Hunt for honour: India’s best bets at the London Olympics have come up the hard way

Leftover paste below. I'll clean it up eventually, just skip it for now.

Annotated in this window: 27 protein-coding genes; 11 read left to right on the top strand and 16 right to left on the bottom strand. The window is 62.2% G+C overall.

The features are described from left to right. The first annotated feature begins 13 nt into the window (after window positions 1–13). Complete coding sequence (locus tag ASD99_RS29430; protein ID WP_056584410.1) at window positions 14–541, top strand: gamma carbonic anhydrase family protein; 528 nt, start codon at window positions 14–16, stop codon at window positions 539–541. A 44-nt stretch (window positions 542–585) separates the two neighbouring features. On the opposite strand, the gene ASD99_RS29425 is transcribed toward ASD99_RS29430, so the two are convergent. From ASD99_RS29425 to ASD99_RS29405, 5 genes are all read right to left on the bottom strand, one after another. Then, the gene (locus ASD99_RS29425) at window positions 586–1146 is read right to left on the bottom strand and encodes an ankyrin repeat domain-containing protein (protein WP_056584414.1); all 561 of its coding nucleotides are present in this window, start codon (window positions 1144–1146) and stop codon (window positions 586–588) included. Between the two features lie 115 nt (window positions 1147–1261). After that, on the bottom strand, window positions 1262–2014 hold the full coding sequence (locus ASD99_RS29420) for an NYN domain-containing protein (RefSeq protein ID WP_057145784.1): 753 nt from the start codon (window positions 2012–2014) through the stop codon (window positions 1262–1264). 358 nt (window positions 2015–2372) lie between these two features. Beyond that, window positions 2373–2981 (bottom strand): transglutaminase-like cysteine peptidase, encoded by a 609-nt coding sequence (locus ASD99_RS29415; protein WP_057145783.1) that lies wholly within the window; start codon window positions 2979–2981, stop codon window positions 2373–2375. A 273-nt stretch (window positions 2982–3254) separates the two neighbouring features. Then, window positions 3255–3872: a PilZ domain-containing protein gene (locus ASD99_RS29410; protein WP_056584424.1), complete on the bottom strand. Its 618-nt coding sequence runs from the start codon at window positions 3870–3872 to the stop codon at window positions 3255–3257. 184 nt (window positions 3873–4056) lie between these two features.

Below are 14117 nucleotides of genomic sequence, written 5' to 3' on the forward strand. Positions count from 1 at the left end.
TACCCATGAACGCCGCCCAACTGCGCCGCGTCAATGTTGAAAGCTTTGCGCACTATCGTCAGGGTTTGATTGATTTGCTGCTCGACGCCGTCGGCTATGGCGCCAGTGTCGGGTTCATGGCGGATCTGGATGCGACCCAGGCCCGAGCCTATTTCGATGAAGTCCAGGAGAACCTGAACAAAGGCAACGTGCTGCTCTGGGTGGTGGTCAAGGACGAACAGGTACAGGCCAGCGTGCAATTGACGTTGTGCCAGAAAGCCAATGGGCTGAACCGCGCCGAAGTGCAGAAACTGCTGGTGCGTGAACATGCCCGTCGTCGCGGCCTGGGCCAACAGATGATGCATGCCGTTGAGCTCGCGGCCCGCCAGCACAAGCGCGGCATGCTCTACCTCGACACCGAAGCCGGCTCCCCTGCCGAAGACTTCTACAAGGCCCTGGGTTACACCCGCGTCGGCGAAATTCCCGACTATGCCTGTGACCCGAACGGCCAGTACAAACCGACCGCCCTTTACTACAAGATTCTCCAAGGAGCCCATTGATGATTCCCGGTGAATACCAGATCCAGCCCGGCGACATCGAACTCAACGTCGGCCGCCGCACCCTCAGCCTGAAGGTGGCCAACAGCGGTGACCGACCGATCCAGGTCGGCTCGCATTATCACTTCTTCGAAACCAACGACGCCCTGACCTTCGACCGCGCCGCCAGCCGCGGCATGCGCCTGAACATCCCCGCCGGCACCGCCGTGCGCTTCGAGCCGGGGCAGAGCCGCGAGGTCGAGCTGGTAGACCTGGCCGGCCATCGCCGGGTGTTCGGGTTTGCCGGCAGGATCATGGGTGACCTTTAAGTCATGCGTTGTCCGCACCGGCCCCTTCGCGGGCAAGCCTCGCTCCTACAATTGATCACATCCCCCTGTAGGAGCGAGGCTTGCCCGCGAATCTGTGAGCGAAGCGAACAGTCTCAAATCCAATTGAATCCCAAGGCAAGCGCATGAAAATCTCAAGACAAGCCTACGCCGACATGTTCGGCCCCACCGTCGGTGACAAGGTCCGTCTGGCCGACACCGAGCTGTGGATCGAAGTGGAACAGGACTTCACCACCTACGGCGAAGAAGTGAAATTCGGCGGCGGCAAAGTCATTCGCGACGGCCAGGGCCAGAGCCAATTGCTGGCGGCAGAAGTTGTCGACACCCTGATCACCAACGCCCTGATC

first_imgBen Johnson tears through the tape at the finish line of the 100m dash at the 1988 Seoul Olympics, brilliant sunshine illuminating his face; Michael Phelps glides across a pool to emerge in a shimmer of drops, triumphant at the 2008 Beijing Olympics; 14-year-old Nadia Comaneci whirls and twirls flawlessly,Ben Johnson tears through the tape at the finish line of the 100m dash at the 1988 Seoul Olympics, brilliant sunshine illuminating his face; Michael Phelps glides across a pool to emerge in a shimmer of drops, triumphant at the 2008 Beijing Olympics; 14-year-old Nadia Comaneci whirls and twirls flawlessly around the uneven bars to get a perfect 10 at the 1976 Montreal Games; Leander Paes stands proud on the podium after winning an Olympic bronze for India at the 1996 Games in Atlanta. Sporting history is made of such moments of truth. At the 2012 Olympic Games in London, India hopes to add to the record books. Finally. Our podium finishes have been few. In sports such as swimming, gymnastics and men’s athletics, India is not even a blip on the horizon. Will the boys with the golden sticks fulfil India’s medal dreams? Will the wrestlers from Haryana and the shooters wrest our honour? Will the girls from the archery team give new meaning to an ancient men’s sport? Since we began sending competitors to the Games in 1948, we have won a mere 20 medals. The roll of honour has been all too short. The memories are practically non-existent. The nation hopes to banish the ghosts of past failures as Team India aims to bring home the yellow metal. Here’s a look at the men and women India is counting on.Sushil KumarSushil Kumar, 29Wrestling, 66 Kg Men’s Freestyle, Baprola, HaryanaSPORTING STYLE He crouches down and stares into the eyes of the opponent as if trying to gain access into the inner recesses of his mind. As he grapples with his rival, circling around the pit, each waits to catch the other off-guard. In a quick flash, Sushil Kumar lashes out, successfully pinning down his rival. This unexpected burst of energy mixes brute strength with mind games.advertisementHIS STORY The Rajiv Gandhi Khel Ratna recipient, who couldn’t afford even a pair of training shoes early on in his career, surprised everyone by clinching bronze at the Beijing Olympics in 2008. But recurring shoulder injuries kept him from qualifying for the 2012 Games in his first two attempts. He finally earned his ticket to London on his third attempt at the World Qualifying Tournament in Taiyuan, China, in April. Kumar will be the flag-bearer for the Indian contingent at the opening ceremony in London. This honour should spur him on to leap up the podium.Vantage Point Aggression and agility have been Kumar’s strengths and he is the country’s best bet for a gold medal in wrestling. He defeated Otar Tushishvilli of Georgia, who shared the bronze with him at Beijing, at the qualifiers in Taiyuan.Challenge Ahead The grappler may face a tough fight from defending Olympic champion Ramazan Sahin of Turkey, reigning world champion Mehdi Tagari of Iran, and silver medallist Tatsuhiro Yonemitsu of Japan.OLYMPIC RUN-UP The recent Colorado Springs, US, training camp gave Kumar an opportunity to test his skills against competing nations and work on physical as well as technical aspects of the game. It also gave him a chance to build his endurance and fitness levels, which previously prevented him from qualifying for the Games. M C Mary KomM.C. MARY KOM, 29BOXING, 51 KG; Imphal, Manipur HER STORY When the International Boxing Federation pitched the idea of women’s boxing as a category to the International Olympic Committee, they used M.C. Mary Kom, a five-time world champion, as a case in point. Critics were sceptical about the Manipuri girl who worked in the jhum fields in Assam with her parents. They questioned her concentration levels when she got married. When she gave birth to twin boys, they felt a new mother would not be able to train for an international competition. The twins are aged five now. And Mary Kom is ready to prove the critics wrong. For the last seven years, she has been nurtured by the Olympic Gold Quest (ogq), a foundation set up by billiards star Geet Sethi and badminton great Prakash Padukone. Mary Kom’s career has been closely monitored by ogq ceo Viren Rasquinha. “She has been making records for a decade, but earlier this year she lost in the first round of an Olympic qualifier. This shook her up in time for London,” he says.VANTAGE POINT Mary Kom has never lost to the same opponent twice. She gauges her opponent’s strategy and skill and adapts her game accordingly.CHALLENGE AHEAD The transition from her regular 48 kg category to the 51 kg category will pit Mary Kom against bulkier competitors.advertisementOLYMPIC RUN-UP At the Asian Boxing Championship held in Mongolia this year, she defeated Mongolia’s Alice Kate Aparri and China’s Ren Cancan on her way to gold in her current 51 kg category. Mary Kom attributes her current form to British coach Charles Atkinson, who has provided her better female sparring partners to train with at the Balewadi Sports Complex in Pune. Geeta PhogatGEETA PHOGAT, 23WRESTLING, 55 KG, Bhiwani, Haryana HER STORY Karnam Malleswari’s bronze at the Sydney Olympics in 2000 convinced Mahabir Singh that his girls, too, could excel in sport. A wrestler himself, he set up an akhara in Bilali village near Bhiwani, Haryana, and began training his daughters. Today, his efforts have paid off in the form of daughters Geeta (55kg) and Babita (51kg). Geeta Phogat won three consecutive wrestling golds at the Asian Cadet Championships since 2003. But the world of sport took notice of her only when she struck gold at the women’s wrestling event at the 2010 Commonwealth Games in Delhi.VANTAGE POINT She has the psychological edge of being the first ever female wrestler to represent the country at the Olympics.CHALLENGE AHEAD International wrestlers work more on speed and technique, while Indians only work on power. Indians are still in the akhara age with training that involves rope climbing and push-ups on bricks.OLYMPIC RUN-UP She won a gold medal each at the Commonwealth Wrestling Championship in 2009 and the 2010 Commonwealth Games. She qualified for London by reaching the final of the Wrestling fila Asian Olympic Qualification Tournament in Astana, Kazakhstan, in April. Since then, she has been training in Colorado Springs, US, and Minsk, Belarus. Gurmeet SinghGURMEET SINGH, 2720 km race walking Uttarakhand HIS STORY He was a rejected student. His coach was at  retired athlete coaching schoolboys. Together, they created India’s strongest medal hope in race-walking. After being shunned by coaches as a non-performer and failing to qualify for the Commonwealth Games in 2010, Gurmeet Singh approached Ramakrishnan Gandhi, a walker who competed unsuccessfully at the national level in the 1980s. Gandhi took him under his wing and egged him on to beat his 2010 best of 1:27:00 as well as the Olympic qualifying mark of 1:22:30 and deliver a 1:20:35 at the Indian Grand Prix I, 2011, all in five months.VANTAGE POINT The first Indian to qualify for the Games in this discipline in the past 28 years, Singh did not have access to proper facilities. This changed, with help from the Mittal Champions Trust .CHALLENGE AHEAD He qualified for London at the Dublin International Grand Prix in 2011, clocking 1:22:07, but came sixth in the event. He also lost gold by just nine seconds at the 2012 Asian 20 km Race Walking Championship in Japan.OLYMPIC RUN-UP Singh covers 120-150 km every week, walking a minimum of five-and-a-half hours daily, alongside marathon runners.Abhinav BindraABHINAV BINDRA, 2910m Air Rifle, Mohali, Punjab SPORTING STYLE Fifteen minutes after winning the first individual gold for India at the Beijing Olympics in 2008, Abhinav Bindra could feel just one emotion: Relief. He had overcome the biggest fear of his life: Being in the Olympic limelight. In his world, a mere 0.1 point difference can be the tipping point between coming first and 10th. The ace sharpshooter has described how he mastered the obsession for detail in his memoir A Shot at History: My Obsessive Journey to Olympic Gold (2011). He used rubber from Ferrari tyres to craft shoe soles, imported yak’s milk from China for strength, and even mapped his brain to understand it better.advertisementVANTAGE POINT India’s only gold medallist personifies quiet confidence. His perpetual hunt for ways to enhance mental potency will prepare him for the pressure of the final rounds.CHALLENGE AHEAD No Indian has ever won a medal in two Olympic events. Bindra’s target is to equal or better his 2008 tally.OLYMPIC RUN-UP Since Beijing 2008, Bindra has worked on improving his fitness levels. He started the Olympic year by beating long-time rival and Olympic champion Zhu Qinan at the Asian Shooting Championship held in Doha to win gold. But despite being a gold medallist, his score at the Olympic qualifier in Munich was 596, which ranked him eighth. He managed to book his berth only by hitting a 52.6 in the shoot-off.Sandeep SinghSANDEEP SINGH, 26 Hockey, Shahbad, Haryana HIS STORY On August 22, 2006, Sandeep Singh, then aged 20, climbed aboard the Delhi-bound Kalka Express to join his teammates and head for the World Cup in Germany. A sub-inspector travelling in the same compartment was carrying a service pistol which accidently went off, injuring Singh. After three years of endless hospital visits and intensive physiotherapy, Singh made a comeback in the Sultan Azlan Shah Cup in 2009 where he scored eight goals, closing the tournament as its highest goal getter.VANTAGE POINT His close brush with death has made him fearless. It has drawn him towards suicide running, a defence technique that involves running towards a ball hurtling towards the athlete at 140 km/hr. He’s also credited with a drag-flicking attack during penalty corners that is modelled on Pakistan’s champion player Sohail Abbas. The team has worked hard. It has been training in a hypoxic chamber set up at its Pune training camp which involves breathing reduced oxygen for a considerable period of time to help boost endurance. The players have also been preparing for the blue-turf at the Olympic Hockey Centre at Stratford by practising on synthetic pitches.CHALLENGE AHEAD Younger than the much more fancied teams of Australia, Germany and Netherlands, the Indian team makes up for what it lacks in experience with its youthful flair. Singh has been fine-tuning his defensive and play-making skills.OLYMPIC RUN-UP The team is in fine form, having won five of its six matches and scoring 16 of the 44 goals scored in all at the 2012 Olympic qualifiers in London in February. The team followed it up with an impressive showing at the Azlan Shah Cup in Malaysia in May. India defeated Great Britain, ranked No. 4 in the world, 3-1 to win the bronze medal, Singh converting a crucial penalty corner in the 52nd minute. Deepika KumariDEEPIKA KUMARI, 18 Individual and Team Recurve, Ranchi, Jharkhand HER STORY Shooting stones at mangoes as a child, Deepika Kumari, who grew up in Jharkhand’s Ratu Chati village, about 15 km from Ranchi, decided to pursue sport at a young age. Her father Shivnarayan Mahato, an auto-rickshaw driver, supported her despite his limited means. In 2005, he borrowed a motorcycle to take her for trials at the Arjun Archery Academy, Kharsawa. The effort paid off when she clinched gold and became the talking point of the 2010 Commonwealth Games in Delhi. Deepika edged out Lee Sung Jin, the 2004 Athens Olympics gold medallist, in the final of this year’s World Cup in Antalya, Turkey. Coached by Poornima Mahato at the Tata Archery Academy in Jamshedpur, she follows an eight-hour practice session daily, coupled with mental exercises. In her free time, she tunes into songs by her favourite artist, Shaan.VANTAGE POINT Kumari never looks at the scoreboard, so doesn’t feel the pressure of tumbling in the initial rounds.CHALLENGE AHEAD A recent illness has made her weak and reduced her ability to shoot against the wind.OLYMPIC RUN-UP She earned two golds at the 2010 Commonwealth Games in the individual and the recurve team event. Later that year, she partnered Rimil Buriuly and Dola Banerjee to earn a podium finish at the Asian Games. This year’s World Cup victory has bumped her up to the World No. 1 spot. Ronjan Singh SodhiRONJAN SINGH SODHI, 33Double Trap Shooting, Ferozepur, Punjab SPORTING STYLE A gunshot on the India-Pakistan border doesn’t always spell conflict: Ronjan Sodhi’s private shooting range is nestled in the border village of Sodhi Nagar in Punjab. The shooter equalled Italian D.I. Spigno’s world record score of 194/200 at the International Shooting Sport Federation (issf) World Cup in Belgrade in 2008.Vantage Point Having booked his berth for London with a silver medal in the 2011 issf World Cup in Beijing, Sodhi has had a long-drawn training schedule. His consistent form over three years has won him No. 2 rank in the issf Super 25 chart this year.Challenge Ahead Since double trap shooting is an outdoor shooting event, Sodhi will have to grapple with wind speed and wind direction during the competition.OLYMPIC RUN-UP Sodhi has participated in 19 issf World Cups and secured three golds, two silvers and two bronze medals. He has been training in Bologna, Italy, under coach Marcello Dradi for the past three years. Krishna PooniaKRISHNA POONIA, 29Discus, Agroha, Haryana SPORTING STYLE She positions her throwing arm to concentrate the energy from her 80 kg frame. She swings her upper torso to gather impetus and finally pirouettes, thrusting muscular power into the right arm as she unleashes the discus in the air. The flying disc lands at 64m, near her current personal best, but her husband and coach Virender Poonia worries that it might not be good enough for the Olympics.HER STORY The first Indian woman to claim gold in the track and field event at the 2010 Commonwealth Games in Delhi, Krishna Poonia didn’t always dream of a career in sports. A village girl, she was introduced to the game while in college. But with marriage at the age of 20 and pregnancy a year later, she gave up all hope of being anything but a homemaker. Her in-laws, however, wanted otherwise. They forbade the new bride from donning the veil and encouraged her to keep up her passion in sports. Six months after giving birth to her son Lakshya Raj, Krishna was ready to get back to her game and fulfil the dreams she and Virender had seen.VANTAGE POINT In the Altius Track Crew Throwdown event in the US this year, Krishna smashed the existing national record of 64.64m with a throw of 64.76m. She has her eyes set on the 65m mark.CHALLENGE AHEAD The season’s best is 68.89m, by Nadine Muller of Germany. Krishna will have to do much better than 64.76m to defeat Muller.OLYMPIC RUN-UP In the past few months, Krishna has been able to better her personal best of 64.76m during training and is striving hard for a podium finish at the Olympics.Saina NehwalSAINA NEHWAL, 22Badminton, Women’s Singles, Dhindar, Haryana SPORTING STYLE She jumps up high and in the next instant swoops low, shuffles to the left and runs to the right. All this in the blink of an eye, because 22-year-old ace shuttler Saina Nehwal is at war against not one but four players. The opposition comprises her mentor Pullela Gopichand, Indonesian coach Dwi Kristiawan and fellow players Parupalli Kashyap and Guru Sai Dutt. This game has been chalked out for her by Gopichand, a former All England Badminton Championships winner who is training Nehwal for her second Olympics. At her first Olympic appearance in Beijing in 2008, Nehwal, then just 18, became the first Indian woman to reach the badminton quarter-finals. Now in 2012, with a Commonwealth Games gold medal, four Super Series wins and six Grand Prix titles to her name, Nehwal is at her peak and only getting better.VANTAGE POINT The Chinese are considered the superpowers of badminton, with the three Wangs (Wang Yihan, Wang Xin and Wang Shixian) and Li Xuerui holding the first four positions. But recently Nehwal breached the impregnable Chinese wall by defeating World No. 4 Wang Shixian at the quarter-finals of the Indonesia Open in June and went on to win the finals against World No. 3 Li Xuerui.CHALLENGE AHEAD She reached her career high in 2010 when she was crowned World No. 2 but has now dropped three positions. She has also never defeated reigning champion Wang Yihan, who will be in action at London.OLYMPIC RUN-UP In April, Nehwal crashed out of the India Open, losing against World No. 12 Bae Yeon Ju, but displayed nerves of steel at the Indonesia Open. If she maintains her current form, she has a good shot at winning in London.Sania MirzaSANIA MIRZA, 25Tennis, Mixed and Women’s Doubles, Hyderabad, Andhra Pradesh HER STORY In June, Sania Mirza lifted the French Open mixed doubles trophy with Mahesh Bhupathi. Now she is in the running to win an Olympic medal with Leander Paes. Even though her country honours her medals and titles by “using her as a bait to pacify a disgruntled tennis stalwart”, she promises to wear her best professional attitude. The Paes-Mirza match is not made in heaven and there isn’t much time to perfect the pairing. Mirza had to feature in the women’s doubles event in London in order to be eligible for mixed doubles. For this, she was paired with Rushmi Chakravarthi, a veteran on the tennis circuit. The pair got a wild card entry to play in London. The duo’s last association was a fruitful one, yielding India a bronze at the Delhi Commonwealth Games in 2010.Vantage Point Paes reached the finals at Wimbledon this year with Elena Vesnina of Russia while Mirza won her second Grand Slam title at the French Open. Both have had a good European summer and if they can work as a cohesive team, they have a good shot at winning a medal.Challenge Ahead India’s clumsy women’s doubles pairing might not be able to face some of the finest in the world, from defending champions Serena and Venus Williams of the US to World No. 2 Agnieszka Radwanska and her sister Urszula of Poland.Olympic Run-up At 34, Chakravarthi is well past her prime. Mirza’s form has also been inconsistent since 2010. The two don’t look poised for victory. Similarly, Paes and Mirza started practising together only from July 23. Their inability to train consistently means they will be second guessing each other on court, which could spell double trouble.Chekrovolu SwuroCHEKROVOLU SWURO, 30ARCHERY WOMEN’S RECURVE, Dimapur, Nagaland HER STORY The north-eastern state of Nagaland has contributed only one Olympian before archer Chekrovolu Swuro, in the form of Talimeren Ao, who captained the Indian football team in its first official game at the 1948 London Games. It took 64 long years and, coincidentally, for the Games to return to London before a second Naga could don Indian colours. At the age of 13, the burning desire to have her picture published in the newspaper drew Swuro to archery. She has been training under Korean world champion Lee Wang Woo. “He never treats us as his inferiors and respects our strengths, which gives us confidence,” she says. Sourcing equipment is the biggest problem for archers and Swuro feels grateful to the Mittal Champions Trust for taking care of it.VANTAGE POINT She has spent the past 17 years perfecting her technique, a prerequisite for a precision sport like archery.CHALLENGE AHEAD She was slated to be part of Beijing 2008 Olympics but lost out to bad form. Swuro will be competing with the best, against champions like Ok-Hee Yun of Korea, who won two golds at Beijing.OLYMPIC RUN-UP She shot to fame at last year’s World Archery Championship in Turin where she paired with her current teammates Deepika Kumari and Bombayla Devi to score 54 points and win a silver medal. Her team stood No. 2 at this year’s world ranking for 52 countries, and is expecting a podium finish at the London Olympics.Shiva ThapaSHIVA THAPA, 18, Boxing, 56 Kg Bantamweight, Guwahati, Assam HIS STORY He calls it a mind game, where staying alert, being competitive and keeping cool triumphs over age and experience. Shiva Thapa made this evident when he defeated World No. 2 and Amateur Boxing Champion Delakliev Detelin of Bulgaria in his first international competition at the senior level, the Belgrade Winner Tournament in 2011, to claim the gold. This optimistic teenager from Assam was a football buff but Mike Tyson’s inspiring bouts coupled with his desire to opt for an individual sport made him choose boxing over football at the age of nine. Thapa’s family supported him to the hilt. His father, Padam, a karate instructor, learnt about boxing to help his son. Thapa’s elder brother was his sparring partner, and the boxer says some of his best fights have been with his sibling. This Olympics, Thapa joins India’s seven-man boxing contingent, eager to grab glory.VANTAGE POINT Thapa secured gold at the Asian Olympic qualifying event in the 56 kg bantamweight category in April in Astana, Kazakhstan, beating 2010 Asian Games bronze medallist Wessam Salamana of Syria.CHALLENGE AHEAD While most boxers do an in-depth analysis of their opponent’s techniques, Thapa avoids research and adapts to the moves of his rival, calculating counter-attacks on the spot.OLYMPIC RUN-UP This teen sensation makes mistakes, but doesn’t shy away from admitting them. He works on them with determination. In the 43rd Grand Prix held in Czech Republic in March, Thapa played extremely well through the final bout but was handed a two-point penalty just 30 seconds from the closing, which denied him a gold. He learnt from this disappointment and clinched the gold at the Olympic qualifiers. Vijender SinghVIJENDER SINGH , 26Boxing, 75 Kg Middleweight, Bhiwani, Haryana HIS STORY The pin-up boy of Indian boxing, Vijender Singh took the country by storm when he won a bronze at the Beijing Olympics in 2008. He also shocked many in equal measure by crashing out of the aiba World Boxing Championship in 2011 in Azerbaijan, jeopardising his chances for an early entry into the London Games. Singh finally qualified by reaching the semi-finals of the 2012 Asian Olympic Qualifiers; a win which he hoped would silence his detractors. The final judgment, however, will only be passed post London. Singh is no stranger to pressure. He failed to qualify for the Beijing Games too in his first two attempts but came back from the quadrennial event with the country’s maiden Olympic boxing medal. This time too, Singh hopes to peak at the right time and win gold for our medal-hungry country.VANTAGE POINT He became the world champion in the middleweight category in 2009. The achievement earned him the Rajiv Gandhi Khel Ratna Award and a Padma Shri. His last notable win was gold at the 2010 Asian Games in Guangzhou, China.CHALLENGE AHEAD Often criticised for allowing success to interfere with his training and partying in the glamour circuit, Singh made room for more doubt when he settled for bronze at the Delhi Commonwealth Games in 2010 and followed it up with a poor run of form through 2011.OLYMPIC RUN-UP Whether it is a case of bad luck or sheer complacency, Singh is far from his peak. He has hired a personal physiotherapist and trainer to get him in shape for London. His medal hopes rest on his ability to outsmart opponents by drawing on experience.last_img